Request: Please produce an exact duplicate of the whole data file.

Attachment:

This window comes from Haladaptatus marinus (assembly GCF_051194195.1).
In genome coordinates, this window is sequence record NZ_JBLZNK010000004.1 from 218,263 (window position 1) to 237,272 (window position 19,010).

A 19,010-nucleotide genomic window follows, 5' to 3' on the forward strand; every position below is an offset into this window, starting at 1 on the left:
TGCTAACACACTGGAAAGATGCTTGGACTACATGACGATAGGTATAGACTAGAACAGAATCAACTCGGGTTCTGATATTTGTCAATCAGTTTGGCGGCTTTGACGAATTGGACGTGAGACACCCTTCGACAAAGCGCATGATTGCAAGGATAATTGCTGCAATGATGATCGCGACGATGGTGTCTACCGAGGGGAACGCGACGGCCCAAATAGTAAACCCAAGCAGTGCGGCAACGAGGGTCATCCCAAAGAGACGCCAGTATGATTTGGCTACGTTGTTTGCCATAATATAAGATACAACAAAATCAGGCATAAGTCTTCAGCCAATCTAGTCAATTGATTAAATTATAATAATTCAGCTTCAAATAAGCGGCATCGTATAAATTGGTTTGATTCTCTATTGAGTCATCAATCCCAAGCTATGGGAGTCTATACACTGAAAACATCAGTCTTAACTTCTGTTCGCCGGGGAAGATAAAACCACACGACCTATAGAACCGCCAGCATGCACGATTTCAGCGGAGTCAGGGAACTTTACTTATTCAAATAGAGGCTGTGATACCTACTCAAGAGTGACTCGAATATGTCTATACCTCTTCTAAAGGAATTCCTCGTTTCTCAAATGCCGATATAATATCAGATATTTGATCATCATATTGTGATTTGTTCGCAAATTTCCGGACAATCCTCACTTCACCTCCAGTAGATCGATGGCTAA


This window comes from Haladaptatus marinus (assembly GCF_051194195.1).
In genome coordinates, this window is sequence record NZ_JBLZNK010000004.1 from 218,263 (window position 1) to 237,272 (window position 19,010).

A 19,010-nucleotide genomic window follows, 5' to 3' on the forward strand; every position below is an offset into this window, starting at 1 on the left:
TGCTAACACACTGGAAAGATGCTTGGACTACATGACGATAGGTATAGACTAGAACAGAATCAACTCGGGTTCTGATATTTGTCAATCAGTTTGGCGGCTTTGACGAATTGGACGTGAGACACCCTTCGACAAAGCGCATGATTGCAAGGATAATTGCTGCAATGATGATCGCGACGATGGTGTCTACCGAGGGGAACGCGACGGCCCAAATAGTAAACCCAAGCAGTGCGGCAACGAGGGTCATCCCAAAGAGACGCCAGTATGATTTGGCTACGTTGTTTGCCATAATATAAGATACAACAAAATCAGGCATAAGTCTTCAGCCAATCTAGTCAATTGATTAAATTATAATAATTCAGCTTCAAATAAGCGGCATCGTATAAATTGGTTTGATTCTCTATTGAGTCATCAATCCCAAGCTATGGGAGTCTATACACTGAAAACATCAGTCTTAACTTCTGTTCGCCGGGGAAGATAAAACCACACGACCTATAGAACCGCCAGCATGCACGATTTCAGCGGAGTCAGGGAACTTTACTTATTCAAATAGAGGCTGTGATACCTACTCAAGAGTGACTCGAATATGTCTATACCTCTTCTAAAGGAATTCCTCGTTTCTCAAATGCCGATATAATATCAGATATTTGATCATCATATTGTGATTTGTTCGCAAATTTCCGGACAATCCTCACTTCACCTCCAGTAGATCGATGGCTAA